June 25, 2014 Leave a comment
He has expanded his city’s public transport system to include a rented bicycle scheme, and has suggested building an elevated network of bike freeways to make it easier for cyclists to navigate the British capital.
He has even proposed relieving London’s severe lack of affordable housing by creating a “floating village” in the River Thames, and a £65 billion ($118 billion Cdn.) super-airport east of London, so as to close the venerable, overstretched Heathrow, which would be replaced with up to 100,000 new homes.
Criticize him, and you might be criticized back as a “great supine protoplasmic invertebrate jelly”, accused of having your “tits in the wringer” or of engaging in “boss-eyed, foam-flecked hysteria”.
Though he is a member of Britain’s Conservative party — a former Member of Parliament, in fact — there is little that is small-c conservative about the American-born and Belgian-educated London mayor, Alexander Boris de Pfeffel Johnson.
Or, as Londoners know him, Boris. (No need to include the surname.)
In a profession that produces a lot of smooth talkers and tedious hyper-partisan attack dogs, Johnson is a rarity: an orator who can keep an audience engaged for hours.
He did just that for 90 minutes earlier today, appearing on stage with broadcaster Nick Ferrari to discuss the state of the city and to take questions from the audience.
Being Londoners – i.e., often irreverent – the audience laughed, groaned, cat-called, kidded and even yelled at their mayor in ways that might seem rambunctious to Winnipeggers. It made for fun listening to anyone who happened to be tuned in to the live stream from London’s LBC 97.3 radio earlier today, and makes for great viewing now that the event has also been uploaded to YouTube. One could only wish that Winnipeg could have a mayoral forum quite like this:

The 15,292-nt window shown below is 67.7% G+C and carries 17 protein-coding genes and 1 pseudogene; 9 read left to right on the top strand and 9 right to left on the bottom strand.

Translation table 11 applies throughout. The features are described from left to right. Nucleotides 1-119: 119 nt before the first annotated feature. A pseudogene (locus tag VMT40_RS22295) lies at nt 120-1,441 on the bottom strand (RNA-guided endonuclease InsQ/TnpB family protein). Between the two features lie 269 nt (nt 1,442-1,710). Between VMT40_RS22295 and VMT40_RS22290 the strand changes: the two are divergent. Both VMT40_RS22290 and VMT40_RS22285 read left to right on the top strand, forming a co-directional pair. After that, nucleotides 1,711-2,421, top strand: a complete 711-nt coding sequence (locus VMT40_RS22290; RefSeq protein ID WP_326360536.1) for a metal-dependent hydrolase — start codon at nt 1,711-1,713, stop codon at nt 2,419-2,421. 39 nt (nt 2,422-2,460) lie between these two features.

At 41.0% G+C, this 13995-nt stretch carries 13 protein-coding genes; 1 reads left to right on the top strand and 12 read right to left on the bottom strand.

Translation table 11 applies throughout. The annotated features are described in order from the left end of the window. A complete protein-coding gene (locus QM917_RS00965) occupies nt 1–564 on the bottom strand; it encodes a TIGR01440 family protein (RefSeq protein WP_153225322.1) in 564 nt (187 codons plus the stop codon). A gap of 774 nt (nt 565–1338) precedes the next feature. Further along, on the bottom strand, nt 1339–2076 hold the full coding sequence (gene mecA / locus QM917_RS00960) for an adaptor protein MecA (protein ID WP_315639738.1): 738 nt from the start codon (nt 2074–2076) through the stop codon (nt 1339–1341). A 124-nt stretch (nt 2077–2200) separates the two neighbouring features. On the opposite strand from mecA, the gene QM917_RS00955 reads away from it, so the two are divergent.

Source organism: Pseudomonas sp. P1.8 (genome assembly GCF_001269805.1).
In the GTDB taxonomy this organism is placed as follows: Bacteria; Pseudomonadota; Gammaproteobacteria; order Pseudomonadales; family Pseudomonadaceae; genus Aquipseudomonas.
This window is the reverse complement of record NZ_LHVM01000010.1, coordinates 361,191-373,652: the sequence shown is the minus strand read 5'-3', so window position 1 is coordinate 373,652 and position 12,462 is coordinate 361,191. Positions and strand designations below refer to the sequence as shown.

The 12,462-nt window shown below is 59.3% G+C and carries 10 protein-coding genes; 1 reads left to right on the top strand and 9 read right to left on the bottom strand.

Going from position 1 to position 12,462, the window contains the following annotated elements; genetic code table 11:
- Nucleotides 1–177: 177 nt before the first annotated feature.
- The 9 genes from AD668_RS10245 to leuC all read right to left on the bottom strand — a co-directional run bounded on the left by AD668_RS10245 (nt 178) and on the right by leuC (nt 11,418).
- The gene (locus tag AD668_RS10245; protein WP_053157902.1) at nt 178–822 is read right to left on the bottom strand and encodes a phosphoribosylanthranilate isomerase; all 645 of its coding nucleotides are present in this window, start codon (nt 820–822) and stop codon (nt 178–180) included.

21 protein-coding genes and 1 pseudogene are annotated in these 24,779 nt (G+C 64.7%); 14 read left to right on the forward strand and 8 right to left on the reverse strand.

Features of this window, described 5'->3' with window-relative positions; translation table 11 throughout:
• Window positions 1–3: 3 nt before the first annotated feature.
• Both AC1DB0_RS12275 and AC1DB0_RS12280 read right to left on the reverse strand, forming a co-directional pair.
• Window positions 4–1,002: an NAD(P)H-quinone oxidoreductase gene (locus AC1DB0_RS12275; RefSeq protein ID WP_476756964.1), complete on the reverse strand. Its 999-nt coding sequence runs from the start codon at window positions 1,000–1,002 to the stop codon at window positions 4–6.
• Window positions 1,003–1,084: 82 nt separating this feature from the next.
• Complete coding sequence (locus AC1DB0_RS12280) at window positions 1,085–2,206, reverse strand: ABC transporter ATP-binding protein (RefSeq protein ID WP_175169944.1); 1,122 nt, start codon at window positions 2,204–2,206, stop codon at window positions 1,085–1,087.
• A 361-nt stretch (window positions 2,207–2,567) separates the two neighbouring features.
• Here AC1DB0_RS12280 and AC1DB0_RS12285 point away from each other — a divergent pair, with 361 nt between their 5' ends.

What’s next for Boris Johnson? There are rumours that the 50-year-old has his hopes set on being Prime Minister — speculation that he has, typically, dismissed as “as good as the chances of finding Elvis on Mars, or my being reincarnated as an olive”.
The man himself has suggested that having been a short-lived management consultant (“I could not look at an overhead projection of a growth-profit matrix and stay conscious”), a newspaper reporter and editor once fired for fabricating a quote (“I mildly sandpapered something somebody said”), and now a politician, he might try his hand next at writing romantic fiction.
But if he does eventually replace prime minister David Cameron at Number 10 Downing Street, Johnson has already thought up the perfect reason why voters should support his Conservative Party:
In the mood for more political entertainment? Check out the work of Rik Mayall, the British actor who died suddenly on June 9. Mayall is best remembered for playing the devilish Alan B’Stard, MP in The New Statesman, a clever political comedy (albeit R-rated by stricter North American standards) that aired on U.K. television from 1987 to 1992. After 25 years, the humour in the Season 2 episode Live from Westminster, like the many other episodes now circulating on YouTube, has lost none of its relevance.